There aren’t very many things in the course of growing a business that a business owner “falls” into – and there shouldn’t be. Each move should be calculated and deliberate. But if there’s one thing that happens, almost automatically, it’s the organizational structure.
If an electrician starts a new business, the first hire is most likely another electrician. But as the business grows, there might be an accountant, then a customer service rep, a procurement person, an IT person – you get the idea. Each of these people become the de facto head of a department and, “Viola” you have a traditional Functional Organizational Structure.
Most of the small businesses I know have this structure and most of the time it works well. And, I’m guessing the boss spends very little spare thought time considering another option.
This week’s One Year, Thirty Minute Challenge isn’t an exhortation to change your organization’s current structure, but instead an encouragement to ponder the pluses and minuses inherent in that structure and to consider whether another structure might make it easier to execute your mission and push you closer to achieving your vision.
The Functional Organization Structure is easy and intuitive. There are three primary advantages to the functional structure –
- Focus – The finance folks direct their attention to finance, the IT folks to IT, the production folks to production, etc. Unlike the solo practitioner who is salesperson, accountant, service provider and janitor, people who work in a functional structure can train all their attention to a single discipline. This, theoretically, produces superior work, allows for narrow specialization, and lessens the probability for dropping the ball in that discipline.
- Collaboration – Having the software developers, or salespeople, or accountants together allows them to bounce ideas off one another, work in tandem on projects, and encourages mentorship.
- Redundancy – Having multiple people working in the same discipline allows for cross training and for one person to have a working knowledge of the responsibilities of a co-worker. This mitigates the risk of a “single point of failure.” If one person gets hit by the proverbial “bus”, the work of the company goes on, uninterrupted.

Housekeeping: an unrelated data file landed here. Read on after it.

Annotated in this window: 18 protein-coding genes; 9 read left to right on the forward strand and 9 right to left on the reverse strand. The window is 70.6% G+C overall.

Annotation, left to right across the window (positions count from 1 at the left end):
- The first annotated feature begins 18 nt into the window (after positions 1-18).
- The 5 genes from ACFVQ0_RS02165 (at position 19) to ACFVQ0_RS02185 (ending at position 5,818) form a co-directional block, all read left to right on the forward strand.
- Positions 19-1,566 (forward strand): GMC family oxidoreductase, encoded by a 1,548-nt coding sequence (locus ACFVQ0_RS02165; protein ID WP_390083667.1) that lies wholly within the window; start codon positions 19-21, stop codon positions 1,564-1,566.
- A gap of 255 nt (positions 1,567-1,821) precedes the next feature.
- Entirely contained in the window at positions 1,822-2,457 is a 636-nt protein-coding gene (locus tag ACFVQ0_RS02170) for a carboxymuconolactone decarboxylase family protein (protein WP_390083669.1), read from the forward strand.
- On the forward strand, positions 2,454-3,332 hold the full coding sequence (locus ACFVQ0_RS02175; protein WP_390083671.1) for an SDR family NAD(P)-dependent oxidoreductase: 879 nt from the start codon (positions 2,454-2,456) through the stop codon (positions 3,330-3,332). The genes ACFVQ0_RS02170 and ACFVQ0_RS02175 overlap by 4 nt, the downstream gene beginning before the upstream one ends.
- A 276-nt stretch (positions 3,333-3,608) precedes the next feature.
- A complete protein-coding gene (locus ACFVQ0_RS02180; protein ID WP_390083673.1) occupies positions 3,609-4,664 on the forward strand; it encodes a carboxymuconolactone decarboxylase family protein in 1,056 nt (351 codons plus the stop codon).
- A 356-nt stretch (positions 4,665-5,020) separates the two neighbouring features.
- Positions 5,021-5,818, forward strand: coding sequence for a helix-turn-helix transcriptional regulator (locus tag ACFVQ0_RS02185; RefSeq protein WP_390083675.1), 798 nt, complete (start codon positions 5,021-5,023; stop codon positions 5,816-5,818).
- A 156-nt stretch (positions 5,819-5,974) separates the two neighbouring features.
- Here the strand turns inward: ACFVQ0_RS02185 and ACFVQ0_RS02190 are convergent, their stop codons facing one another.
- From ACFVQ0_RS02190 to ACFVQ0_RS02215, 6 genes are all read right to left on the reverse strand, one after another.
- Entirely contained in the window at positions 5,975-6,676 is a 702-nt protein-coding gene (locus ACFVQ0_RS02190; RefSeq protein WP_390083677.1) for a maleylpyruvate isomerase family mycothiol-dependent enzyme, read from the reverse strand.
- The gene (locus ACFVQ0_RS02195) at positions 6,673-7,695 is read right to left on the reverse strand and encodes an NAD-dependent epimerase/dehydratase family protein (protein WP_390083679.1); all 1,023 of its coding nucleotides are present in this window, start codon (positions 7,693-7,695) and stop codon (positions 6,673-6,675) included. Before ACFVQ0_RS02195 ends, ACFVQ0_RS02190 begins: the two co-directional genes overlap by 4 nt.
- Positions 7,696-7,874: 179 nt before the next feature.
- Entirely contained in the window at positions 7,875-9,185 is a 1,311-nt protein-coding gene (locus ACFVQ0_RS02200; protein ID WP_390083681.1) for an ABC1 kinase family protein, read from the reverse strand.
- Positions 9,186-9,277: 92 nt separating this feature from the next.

However, the functional structure has a couple of built-in challenges –
- Hand Offs – Every organization I work with struggles with hand offs. How does the new customer order flow seamlessly from sales to production to accounting to customer service? How do we make sure that nothing falls through the cracks? How do we make sure the customer service rep has complete visibility into all the information they need to service the customer just as soon as the order is taken? As the boss, if you want your functional structure to work, focus your attention on hand offs.
- Alignment – As the organization grows, functional areas can sometimes take on a life of their own – especially if a particular discipline is preeminent in the value creation activities of the company. A software company might elevate the importance of brilliant software developers or a company in a very competitive commoditized industry might elevate the importance of a few star salespeople who can land large, lucrative clients and gain market share. These are good things. Excellent performers should be recognized. But the difficulties begin when some functional areas begin to wag the dog – when production becomes the enemy of the salespeople who procured the killer order that now must be fulfilled or advertising becomes the enemy of editorial who claim that taking advertising from a particular business will compromise the journalistic integrity of the enterprise. As the boss, it’s your job to keep every functional area on the same side of the equation.
- Kingdom building – A possible ugly symptom of failed alignment – a bad apple in the management ranks can begin to kingdom build. Amassing an outsized staff or exercising undue influence in the organization is unhealthy. It’s your responsibility to build an idea meritocracy where the best ideas rule the day, not the overgrown influence of a single person or department. Kingdom builders have ceased to look out for the good of the organization and are focused on their own enrichment.